Saturday, 20 October 2012

Morricone at midnight

*NB. It may seem confusing that this was posted on Saturday but I say it is Friday; this is because I started it on Friday night, finished on Saturday morning (midnight passed) and am posting this now on Saturday.*

 Hello everyone!

 Today is Friday and I am sitting in Halls writing this and listening to "Gabriel's Oboe," the theme from The Mission. It was composed by Ennio Morricone and is beautiful.

 I heard this for the first time in a long time in a lecture yesterday  in a Spanish culture lecture, about Bartolomé de las Casas and the New World, hence the link to this song; it incorporates European music and reaches out towards indigenous American music.

 Our Spanish culture lecturer, Esther, likes to play a piece of music at the start of every lecture, which is great for me because discovering new music that I like is one of my favourite things. And I am so, so glad that she played this. It sounded so familiar to me, and words started playing in my head to it, and I knew that I'd heard it before, as some kind of song.

 I also assumed the original piece of music was an old classical piece. However, it turns out it was written in 1985/6 for a film, The Mission. I genuinely cannot believe that something so beautiful, so pure, so uncontrived (Blogger is telling me "uncontrived" isn't a word; well, I'm inventing it) could have been written so recently.

 I would have thought all the rawest of melodies; the most original and simple and perfect, had been taken by some musician or another long before 1985. But Gabriel's Oboe is beautiful and magical and comes from some natural, faraway place, from which no other music comes. And I know this is getting sentimental, but that is how much this song moves me.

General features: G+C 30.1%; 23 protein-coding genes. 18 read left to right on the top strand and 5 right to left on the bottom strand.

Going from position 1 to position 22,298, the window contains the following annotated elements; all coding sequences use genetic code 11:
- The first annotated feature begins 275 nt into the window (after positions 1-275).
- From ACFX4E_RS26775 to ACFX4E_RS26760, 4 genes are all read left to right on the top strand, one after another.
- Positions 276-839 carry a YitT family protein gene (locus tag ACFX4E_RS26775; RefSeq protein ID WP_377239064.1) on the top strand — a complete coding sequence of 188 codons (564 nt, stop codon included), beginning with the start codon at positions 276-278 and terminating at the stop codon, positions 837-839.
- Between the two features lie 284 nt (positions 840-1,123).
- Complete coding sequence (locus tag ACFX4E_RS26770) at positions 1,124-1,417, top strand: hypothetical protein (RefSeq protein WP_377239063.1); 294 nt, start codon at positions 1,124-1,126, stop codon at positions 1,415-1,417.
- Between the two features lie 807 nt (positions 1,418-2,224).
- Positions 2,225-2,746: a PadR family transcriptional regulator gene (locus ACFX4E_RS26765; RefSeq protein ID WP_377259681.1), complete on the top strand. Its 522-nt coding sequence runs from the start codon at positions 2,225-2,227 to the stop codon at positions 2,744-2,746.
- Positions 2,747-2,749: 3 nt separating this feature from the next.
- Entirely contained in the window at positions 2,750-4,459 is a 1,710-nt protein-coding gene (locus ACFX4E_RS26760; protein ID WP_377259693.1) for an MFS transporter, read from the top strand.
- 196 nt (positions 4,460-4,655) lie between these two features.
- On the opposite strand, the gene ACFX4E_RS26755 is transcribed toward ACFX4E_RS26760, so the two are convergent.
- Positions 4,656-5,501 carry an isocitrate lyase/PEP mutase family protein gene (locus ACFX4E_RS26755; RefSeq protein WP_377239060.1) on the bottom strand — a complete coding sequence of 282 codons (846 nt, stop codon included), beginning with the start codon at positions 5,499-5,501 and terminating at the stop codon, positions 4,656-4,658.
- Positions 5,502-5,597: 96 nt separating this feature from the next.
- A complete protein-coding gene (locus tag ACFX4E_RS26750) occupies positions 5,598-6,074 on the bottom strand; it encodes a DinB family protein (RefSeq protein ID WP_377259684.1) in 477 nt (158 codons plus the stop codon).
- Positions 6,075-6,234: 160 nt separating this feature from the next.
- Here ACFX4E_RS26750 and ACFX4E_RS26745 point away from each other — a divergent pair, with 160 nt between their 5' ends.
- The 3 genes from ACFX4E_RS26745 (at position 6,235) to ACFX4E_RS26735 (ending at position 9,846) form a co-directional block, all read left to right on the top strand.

As for me putting lyrics to it in my mind... I found out later that Sarah Brightman recorded an operatic version called "Nella Fantasia" (in the Fantsay)... but listening to it I don't think that is the version I somehow know and keep remembering pieces of. There is some other song within this song that is somehow a part of my memories and yet I can't quite reach it. Maybe one day I will.

 I must add that I have listened to the version with English lyrics by Hayley Westenra, and I like it but think someone could still write better lyrics than the English or Italian ones in either of the operatic versions.

 On the other hand, maybe adding lyrics to this song is not the right way forward... it was designed as an orchestral piece and it works best as one. An oboe or a piccolo or a French horn can have a voice and sing. Words would be crude and heavy and spoil the song. It is about feeling the meaning of the song, not having it dictated to you in words. Words tell you how you should interpret a song; without them you can make your own stories, have your own visions of what this music is about and what it represents and how we are supposed to feel listening to it.

 I am speaking as someone who is a lover of popular music and country music, and who doesn't listen to as much orchestral music as maybe she should. This has enlightened me. Thank you, Esther.

 I hope you, my reader, have enjoyed this blog post and my thoughts on Gabriel's Oboe. Please give it a listen if you've never heard it (though the likelihood is that you've heard it without knowing exactly what it was. A song can have a presence in your mind before it has a title.)

 I don't usually implore people to listen to songs I like; I just comment on them and hope that maybe you consider listening to them yourself. But I strongly advise you to listen to this particular piece of music. It has had a profound impact on me, at least.

 Thanks for reading.

 Liz x

Song: Gabriel's Oboe - Ennio Morricone - 1985/6

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